The first morning, a deer met us at the bend in the lane and there were huge ovals imprinted in the tall grass near the summer porch where the deer have been bedding down close to the house.  I like the idea of them hanging around.  If for no other reason than to know that life surely goes on while we’re away.  My need to know that Jim and Ginny are still there is met when I see those deer.  For me, it’s the life-long caretakers come to make sure all is well.  Mike thinks I’m a cuckoo brain!

One of the first things I noticed, and was most bothered by, was the grass growing in the lane.  The road base is solid yet and the gravel still plentiful.  But the weeds and grass have found their way to the surface with no vehicles running them down now.  We bought a new sprayer and I was all set to spend an afternoon killing weeds, but the water has been shut off due to a leak and we didn’t have time to truck water in.  So…
I did manage to weed whack around the big rock that marks the entrance.  And that, along with Mike’s two solid days of mowing, helped me feel that the place didn’t look so vacant.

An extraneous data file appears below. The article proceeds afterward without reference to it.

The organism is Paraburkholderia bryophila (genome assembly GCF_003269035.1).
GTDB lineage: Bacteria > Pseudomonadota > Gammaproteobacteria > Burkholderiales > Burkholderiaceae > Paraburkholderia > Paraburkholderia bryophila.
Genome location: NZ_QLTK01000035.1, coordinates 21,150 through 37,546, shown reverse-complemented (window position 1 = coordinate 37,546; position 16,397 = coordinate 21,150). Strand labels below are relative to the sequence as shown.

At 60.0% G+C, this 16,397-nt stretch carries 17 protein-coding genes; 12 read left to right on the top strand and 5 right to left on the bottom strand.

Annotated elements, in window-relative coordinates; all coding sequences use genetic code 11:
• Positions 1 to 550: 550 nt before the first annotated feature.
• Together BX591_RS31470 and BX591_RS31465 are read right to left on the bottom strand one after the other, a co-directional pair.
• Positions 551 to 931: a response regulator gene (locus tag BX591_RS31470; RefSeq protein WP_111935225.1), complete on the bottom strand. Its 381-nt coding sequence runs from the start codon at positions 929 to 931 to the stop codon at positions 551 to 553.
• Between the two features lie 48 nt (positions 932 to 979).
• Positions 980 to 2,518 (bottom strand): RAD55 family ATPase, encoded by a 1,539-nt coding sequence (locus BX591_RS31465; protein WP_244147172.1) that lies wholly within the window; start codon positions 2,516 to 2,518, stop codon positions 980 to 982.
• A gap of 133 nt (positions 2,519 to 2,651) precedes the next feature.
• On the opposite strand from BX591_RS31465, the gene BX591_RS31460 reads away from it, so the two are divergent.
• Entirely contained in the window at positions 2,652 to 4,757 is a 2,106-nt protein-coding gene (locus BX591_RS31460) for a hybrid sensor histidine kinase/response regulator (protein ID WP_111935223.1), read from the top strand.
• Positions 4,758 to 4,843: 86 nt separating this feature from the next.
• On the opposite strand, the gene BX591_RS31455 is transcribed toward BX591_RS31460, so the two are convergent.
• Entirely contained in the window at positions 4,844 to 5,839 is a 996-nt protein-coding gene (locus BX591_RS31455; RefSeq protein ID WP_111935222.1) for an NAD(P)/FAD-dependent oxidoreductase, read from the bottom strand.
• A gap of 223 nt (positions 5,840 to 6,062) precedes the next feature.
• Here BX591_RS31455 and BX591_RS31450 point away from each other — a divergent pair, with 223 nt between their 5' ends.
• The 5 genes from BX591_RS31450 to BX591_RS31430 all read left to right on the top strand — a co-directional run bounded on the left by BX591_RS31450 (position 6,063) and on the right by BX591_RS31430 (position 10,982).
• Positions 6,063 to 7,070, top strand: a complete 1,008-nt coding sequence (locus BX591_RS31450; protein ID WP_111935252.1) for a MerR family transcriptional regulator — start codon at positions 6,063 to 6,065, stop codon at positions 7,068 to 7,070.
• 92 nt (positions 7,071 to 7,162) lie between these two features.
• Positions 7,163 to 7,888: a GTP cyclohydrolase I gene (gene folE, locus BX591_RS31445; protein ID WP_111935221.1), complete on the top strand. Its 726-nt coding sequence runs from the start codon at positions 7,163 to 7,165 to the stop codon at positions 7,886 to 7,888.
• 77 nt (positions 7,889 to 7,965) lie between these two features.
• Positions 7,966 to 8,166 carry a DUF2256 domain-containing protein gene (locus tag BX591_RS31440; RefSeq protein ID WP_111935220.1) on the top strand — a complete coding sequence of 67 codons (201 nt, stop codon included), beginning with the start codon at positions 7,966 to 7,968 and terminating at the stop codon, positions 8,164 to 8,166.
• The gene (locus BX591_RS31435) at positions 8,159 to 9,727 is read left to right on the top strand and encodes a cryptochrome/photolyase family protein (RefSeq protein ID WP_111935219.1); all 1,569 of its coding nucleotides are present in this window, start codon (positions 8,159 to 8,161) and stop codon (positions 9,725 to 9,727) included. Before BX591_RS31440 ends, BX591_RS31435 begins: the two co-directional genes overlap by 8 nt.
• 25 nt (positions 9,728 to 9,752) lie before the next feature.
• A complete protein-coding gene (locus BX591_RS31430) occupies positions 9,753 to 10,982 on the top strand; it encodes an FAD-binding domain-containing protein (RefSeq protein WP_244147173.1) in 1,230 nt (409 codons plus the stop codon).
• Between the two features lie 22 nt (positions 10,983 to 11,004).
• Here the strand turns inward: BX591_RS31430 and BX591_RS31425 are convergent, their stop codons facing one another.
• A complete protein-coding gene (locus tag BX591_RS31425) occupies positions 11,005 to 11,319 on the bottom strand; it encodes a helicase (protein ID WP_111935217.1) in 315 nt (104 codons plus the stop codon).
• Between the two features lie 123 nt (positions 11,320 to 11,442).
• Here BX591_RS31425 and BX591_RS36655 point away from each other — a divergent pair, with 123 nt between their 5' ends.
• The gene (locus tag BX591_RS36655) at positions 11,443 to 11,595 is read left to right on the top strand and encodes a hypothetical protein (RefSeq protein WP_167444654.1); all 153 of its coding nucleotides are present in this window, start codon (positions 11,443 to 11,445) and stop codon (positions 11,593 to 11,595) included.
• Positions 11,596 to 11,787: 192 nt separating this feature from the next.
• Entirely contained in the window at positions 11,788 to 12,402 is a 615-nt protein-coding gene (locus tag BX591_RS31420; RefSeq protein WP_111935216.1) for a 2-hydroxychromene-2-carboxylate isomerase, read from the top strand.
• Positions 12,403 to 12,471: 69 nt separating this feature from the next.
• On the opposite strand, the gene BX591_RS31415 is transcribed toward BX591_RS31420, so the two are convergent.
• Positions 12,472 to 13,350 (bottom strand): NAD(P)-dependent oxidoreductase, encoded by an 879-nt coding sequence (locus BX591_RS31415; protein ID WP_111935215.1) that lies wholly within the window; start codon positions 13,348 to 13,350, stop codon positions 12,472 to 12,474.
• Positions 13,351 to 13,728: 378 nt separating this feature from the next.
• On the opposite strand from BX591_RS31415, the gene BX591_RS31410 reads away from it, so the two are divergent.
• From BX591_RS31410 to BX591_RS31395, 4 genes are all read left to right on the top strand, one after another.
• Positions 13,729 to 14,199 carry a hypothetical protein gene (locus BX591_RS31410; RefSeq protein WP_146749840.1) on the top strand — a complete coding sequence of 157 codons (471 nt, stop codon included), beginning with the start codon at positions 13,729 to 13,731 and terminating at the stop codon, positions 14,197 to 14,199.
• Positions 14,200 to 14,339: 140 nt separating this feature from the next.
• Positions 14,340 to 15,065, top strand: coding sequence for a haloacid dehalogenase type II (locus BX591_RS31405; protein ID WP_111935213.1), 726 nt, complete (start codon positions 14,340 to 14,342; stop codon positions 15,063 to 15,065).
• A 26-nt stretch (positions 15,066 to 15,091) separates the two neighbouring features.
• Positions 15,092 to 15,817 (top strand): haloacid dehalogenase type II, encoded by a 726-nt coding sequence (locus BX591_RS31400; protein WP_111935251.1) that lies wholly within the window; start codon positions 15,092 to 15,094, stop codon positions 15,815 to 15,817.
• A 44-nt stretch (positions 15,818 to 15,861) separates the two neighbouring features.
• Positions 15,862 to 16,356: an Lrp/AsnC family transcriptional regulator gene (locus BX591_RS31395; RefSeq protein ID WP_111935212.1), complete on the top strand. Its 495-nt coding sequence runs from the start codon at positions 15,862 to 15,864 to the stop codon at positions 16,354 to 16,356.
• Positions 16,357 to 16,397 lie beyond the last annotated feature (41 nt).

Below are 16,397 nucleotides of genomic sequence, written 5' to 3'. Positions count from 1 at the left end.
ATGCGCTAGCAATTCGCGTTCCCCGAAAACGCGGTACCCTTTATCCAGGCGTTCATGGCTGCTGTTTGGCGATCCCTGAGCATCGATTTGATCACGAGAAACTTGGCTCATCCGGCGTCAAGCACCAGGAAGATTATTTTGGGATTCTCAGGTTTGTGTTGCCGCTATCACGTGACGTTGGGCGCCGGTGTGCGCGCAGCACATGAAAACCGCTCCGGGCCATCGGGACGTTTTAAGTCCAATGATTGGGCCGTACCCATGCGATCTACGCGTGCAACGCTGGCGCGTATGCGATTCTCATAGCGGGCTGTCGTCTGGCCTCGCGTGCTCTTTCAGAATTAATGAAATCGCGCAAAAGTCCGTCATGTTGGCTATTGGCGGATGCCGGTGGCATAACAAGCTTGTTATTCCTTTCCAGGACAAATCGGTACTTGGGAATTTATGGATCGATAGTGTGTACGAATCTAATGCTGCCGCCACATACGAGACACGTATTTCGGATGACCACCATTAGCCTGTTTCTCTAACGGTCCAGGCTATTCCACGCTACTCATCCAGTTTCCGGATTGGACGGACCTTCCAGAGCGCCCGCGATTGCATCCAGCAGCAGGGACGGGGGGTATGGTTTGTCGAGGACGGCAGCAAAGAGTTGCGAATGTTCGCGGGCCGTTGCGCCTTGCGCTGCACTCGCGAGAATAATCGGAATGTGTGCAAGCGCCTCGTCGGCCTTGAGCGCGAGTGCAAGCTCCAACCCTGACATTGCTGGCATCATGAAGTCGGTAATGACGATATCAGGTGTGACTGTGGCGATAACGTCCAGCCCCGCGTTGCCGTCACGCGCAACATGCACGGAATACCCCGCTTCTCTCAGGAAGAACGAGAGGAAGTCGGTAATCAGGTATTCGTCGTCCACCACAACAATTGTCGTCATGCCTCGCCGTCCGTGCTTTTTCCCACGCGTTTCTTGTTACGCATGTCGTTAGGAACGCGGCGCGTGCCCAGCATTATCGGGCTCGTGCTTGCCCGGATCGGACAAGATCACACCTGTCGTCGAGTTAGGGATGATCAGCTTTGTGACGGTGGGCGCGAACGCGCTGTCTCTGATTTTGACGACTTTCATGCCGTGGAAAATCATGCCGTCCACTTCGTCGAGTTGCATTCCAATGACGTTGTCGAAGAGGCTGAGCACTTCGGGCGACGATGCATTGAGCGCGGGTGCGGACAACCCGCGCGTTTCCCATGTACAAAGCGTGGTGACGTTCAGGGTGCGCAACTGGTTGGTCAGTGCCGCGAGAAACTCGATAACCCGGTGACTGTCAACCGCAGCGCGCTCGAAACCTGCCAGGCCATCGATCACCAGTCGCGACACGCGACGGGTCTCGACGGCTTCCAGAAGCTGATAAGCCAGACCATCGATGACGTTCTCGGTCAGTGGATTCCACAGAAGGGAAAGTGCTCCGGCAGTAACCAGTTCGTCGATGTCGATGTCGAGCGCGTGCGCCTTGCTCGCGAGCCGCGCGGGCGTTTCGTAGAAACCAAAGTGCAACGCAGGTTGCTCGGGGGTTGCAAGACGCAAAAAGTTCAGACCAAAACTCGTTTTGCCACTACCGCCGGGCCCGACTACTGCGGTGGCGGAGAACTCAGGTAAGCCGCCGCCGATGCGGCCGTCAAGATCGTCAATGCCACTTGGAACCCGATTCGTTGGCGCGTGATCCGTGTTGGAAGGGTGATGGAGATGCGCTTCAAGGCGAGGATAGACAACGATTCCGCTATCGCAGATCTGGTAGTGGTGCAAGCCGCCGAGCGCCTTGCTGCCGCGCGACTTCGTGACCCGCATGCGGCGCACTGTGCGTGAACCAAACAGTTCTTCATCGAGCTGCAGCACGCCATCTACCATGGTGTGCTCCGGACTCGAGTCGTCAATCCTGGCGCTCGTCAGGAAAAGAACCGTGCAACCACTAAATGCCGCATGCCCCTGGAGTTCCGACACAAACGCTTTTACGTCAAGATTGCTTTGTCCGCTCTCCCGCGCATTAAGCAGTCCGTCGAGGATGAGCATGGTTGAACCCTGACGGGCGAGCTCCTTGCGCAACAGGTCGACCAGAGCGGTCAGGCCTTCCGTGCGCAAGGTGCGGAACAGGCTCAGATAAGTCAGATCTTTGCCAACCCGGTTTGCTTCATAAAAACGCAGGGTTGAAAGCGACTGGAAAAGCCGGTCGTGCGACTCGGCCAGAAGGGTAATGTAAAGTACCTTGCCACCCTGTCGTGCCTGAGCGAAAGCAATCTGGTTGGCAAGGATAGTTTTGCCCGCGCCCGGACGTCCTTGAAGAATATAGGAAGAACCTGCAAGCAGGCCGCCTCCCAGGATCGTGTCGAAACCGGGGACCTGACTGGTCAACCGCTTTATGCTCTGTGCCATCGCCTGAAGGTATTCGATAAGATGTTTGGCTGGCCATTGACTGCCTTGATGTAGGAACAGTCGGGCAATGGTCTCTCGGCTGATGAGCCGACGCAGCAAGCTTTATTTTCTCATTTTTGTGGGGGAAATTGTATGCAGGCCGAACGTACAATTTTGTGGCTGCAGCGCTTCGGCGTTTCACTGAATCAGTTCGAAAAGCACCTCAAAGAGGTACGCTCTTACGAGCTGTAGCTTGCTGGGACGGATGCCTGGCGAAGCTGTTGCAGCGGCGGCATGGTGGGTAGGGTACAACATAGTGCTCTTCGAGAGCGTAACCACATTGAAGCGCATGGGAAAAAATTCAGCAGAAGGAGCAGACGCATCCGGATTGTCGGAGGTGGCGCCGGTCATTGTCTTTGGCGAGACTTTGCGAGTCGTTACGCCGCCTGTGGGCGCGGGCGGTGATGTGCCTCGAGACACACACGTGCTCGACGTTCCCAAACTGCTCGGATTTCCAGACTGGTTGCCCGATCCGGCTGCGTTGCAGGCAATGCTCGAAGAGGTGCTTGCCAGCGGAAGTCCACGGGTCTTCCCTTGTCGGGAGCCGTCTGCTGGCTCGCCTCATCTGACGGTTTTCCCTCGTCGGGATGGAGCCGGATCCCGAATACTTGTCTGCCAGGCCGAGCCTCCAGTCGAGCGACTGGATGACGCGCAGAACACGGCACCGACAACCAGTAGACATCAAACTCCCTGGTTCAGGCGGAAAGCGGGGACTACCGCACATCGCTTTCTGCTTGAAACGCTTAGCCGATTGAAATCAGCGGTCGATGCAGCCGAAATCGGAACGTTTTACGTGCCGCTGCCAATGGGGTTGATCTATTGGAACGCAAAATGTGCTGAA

Queen Anne’s Lace surrounding the pond at Morrow Farm.

It’s not a good idea to try to mow the entire thing in such short time.  We dragged in at night dirty and tired beyond tired.  But it was a good tired.  There is something about working such a large area using small hand tools and thinking you’ll keel over with heatstroke before you finish, that brings its own brand of satisfaction when you finally do get done and are sitting in the shade looking over what you’ve accomplished.  It helps too to have someone else working nearby, in case you do indeed keel over, but also to have the sound of another person in the distance.
IMG_3004We are fortunate to have a good friend still living in town who will put us up, and put up with us, when we show up.  We rarely give her much notice but always get a warm welcome, a good meal, and a hot cup of coffee with “additives” to enhance the flavor and effect.  There’s a comfy bed upstairs and a hot shower, a lap kitty or two and the girls, Lacy and Bella, to scratch behind the ears.
And a trio of little boys that keep us laughing, and missing our own grandkids.